In addition to that, SA Police Service investigating officer Sergeant Kgaile Mpholo wants the minutes from a PIC board meeting that was held on March 26.
It is not clear what decision the PIC made at this meeting, but part of the meeting was held in camera, and the subpoena calls for these recordings.
The request for copies of Matjila and More’s emails stipulates the dates May 1 2016 to April 30 2018.
State capture revisited
The chair of the PIC board at the time of the allegations against Matjila was Sifiso Buthelezi, who was deputy finance minister under Malusi Gigaba, who was controversially appointed by former president Jacob Zuma.
A few weeks after Matjila survived his grilling by the board, Gigaba doubled down on the PIC and instructed Buthelezi to conduct a massive forensic audit of all PIC investments going back to 2014.
This instruction was contained in a letter dated October 9 2017.
This mammoth task was to be outsourced and the terms of reference for the audit were supposed to be given to Gigaba by October 23.
This was interpreted by some commentators as a state capture tactic to seize control of the PIC. It is unclear what happened to the audit Gigaba ordered.
In the letter, Gigaba also tasked Buthelezi with making wide-ranging disclosures of the PIC’s business.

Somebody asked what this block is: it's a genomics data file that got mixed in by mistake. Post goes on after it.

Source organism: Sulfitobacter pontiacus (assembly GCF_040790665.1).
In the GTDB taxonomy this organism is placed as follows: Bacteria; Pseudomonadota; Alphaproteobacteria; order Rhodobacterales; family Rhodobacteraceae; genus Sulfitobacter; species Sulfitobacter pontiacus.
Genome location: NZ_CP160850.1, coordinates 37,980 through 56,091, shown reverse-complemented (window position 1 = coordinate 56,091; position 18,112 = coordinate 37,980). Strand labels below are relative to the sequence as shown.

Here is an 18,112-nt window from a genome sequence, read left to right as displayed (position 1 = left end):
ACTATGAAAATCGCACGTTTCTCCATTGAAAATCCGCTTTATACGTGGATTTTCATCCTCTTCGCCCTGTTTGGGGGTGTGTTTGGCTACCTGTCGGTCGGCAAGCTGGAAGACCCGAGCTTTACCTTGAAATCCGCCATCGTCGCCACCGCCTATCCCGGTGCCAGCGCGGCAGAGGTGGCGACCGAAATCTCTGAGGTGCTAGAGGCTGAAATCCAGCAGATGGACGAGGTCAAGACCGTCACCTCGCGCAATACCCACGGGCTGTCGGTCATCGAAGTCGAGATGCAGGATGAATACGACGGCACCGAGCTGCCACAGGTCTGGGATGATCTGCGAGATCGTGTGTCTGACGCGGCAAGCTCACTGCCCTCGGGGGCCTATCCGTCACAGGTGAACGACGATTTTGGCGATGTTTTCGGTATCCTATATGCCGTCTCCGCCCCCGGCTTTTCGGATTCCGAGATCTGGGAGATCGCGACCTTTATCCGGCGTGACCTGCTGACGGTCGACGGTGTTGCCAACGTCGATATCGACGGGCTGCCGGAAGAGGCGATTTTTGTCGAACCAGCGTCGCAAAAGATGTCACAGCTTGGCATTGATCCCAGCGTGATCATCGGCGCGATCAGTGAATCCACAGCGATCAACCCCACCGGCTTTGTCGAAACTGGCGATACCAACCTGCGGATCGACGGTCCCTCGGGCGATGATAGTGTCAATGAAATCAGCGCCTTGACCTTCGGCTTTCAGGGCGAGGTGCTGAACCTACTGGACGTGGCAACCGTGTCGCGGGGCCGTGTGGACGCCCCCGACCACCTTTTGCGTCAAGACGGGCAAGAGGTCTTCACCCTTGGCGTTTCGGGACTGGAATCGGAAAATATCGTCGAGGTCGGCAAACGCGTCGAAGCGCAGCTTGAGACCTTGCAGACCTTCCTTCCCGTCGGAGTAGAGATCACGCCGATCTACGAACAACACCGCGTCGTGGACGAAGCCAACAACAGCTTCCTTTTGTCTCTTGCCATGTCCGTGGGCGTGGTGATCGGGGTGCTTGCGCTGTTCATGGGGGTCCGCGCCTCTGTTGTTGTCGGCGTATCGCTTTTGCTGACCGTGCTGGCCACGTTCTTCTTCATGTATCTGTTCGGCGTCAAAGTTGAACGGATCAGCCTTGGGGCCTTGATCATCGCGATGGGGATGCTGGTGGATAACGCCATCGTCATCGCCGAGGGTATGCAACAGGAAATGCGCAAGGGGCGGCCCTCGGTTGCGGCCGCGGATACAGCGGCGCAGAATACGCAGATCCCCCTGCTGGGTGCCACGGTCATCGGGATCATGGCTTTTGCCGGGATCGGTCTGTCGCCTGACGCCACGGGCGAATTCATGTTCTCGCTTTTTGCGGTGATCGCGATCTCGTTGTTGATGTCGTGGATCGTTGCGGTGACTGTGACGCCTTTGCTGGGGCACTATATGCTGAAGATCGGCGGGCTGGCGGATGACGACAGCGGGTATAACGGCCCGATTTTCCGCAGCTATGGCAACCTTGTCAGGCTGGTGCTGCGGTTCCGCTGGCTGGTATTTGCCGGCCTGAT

This included disclosing the full extent of the PIC’s unlisted investments and deals with “prominent influential persons”.
The PIC first revealed its unlisted portfolio in October, shortly after Gigaba’s letter was sent.
The saga around Matjila’s alleged efforts to direct money to Louw has already seemingly led to suspensions and at least one dismissal among senior PIC staff.
City Press revealed two weeks ago how the PIC had suspended company secretary Bongani Mathebula and executive head for IT Vuyokazi Menye.
Executive head of risk and compliance Paul Magula was fired last month.
All three of these executives had been subject to an investigation conducted by Matjila following the board meeting during which Matjila was cleared of wrongdoing.
The board mandated Matjila to find the source of the allegations made against him. For this purpose, he wrote to email management company Mimecast’s Cape Town office to make available the email servers of six executives, including the three suspended and dismissed ones.
The most likely purpose of this search was to find the source of the emails in which the allegation about Louw that had been sent to PIC’s board members had been made.
The PIC Responds
The PIC eventually responded, saying that even though Matjila “emphatically denies the allegations”, it will cooperate with the investigation.“The PIC contends that the charges its CEO is accused of, are eminently contestable. Dr Matjila will seek appropriate legal advice about what his rights are and he is committed to fully cooperate with any bone fide investigation by any law enforcement agency,” said the PIC’s head of corporate affairs Deon Botha.According to the PIC, Gigaba’s call for an extensive forensic audit of the corporation’s investments never came to anything.“The Board requested an engagement with the former Minister of Finance, Malusi Gigaba, to clarify pertinent aspects of his request for such a review. This meeting, however, was postponed several times by the previous minister and he was subsequently replaced before the meeting could take place,” said Botha in an emailed statement.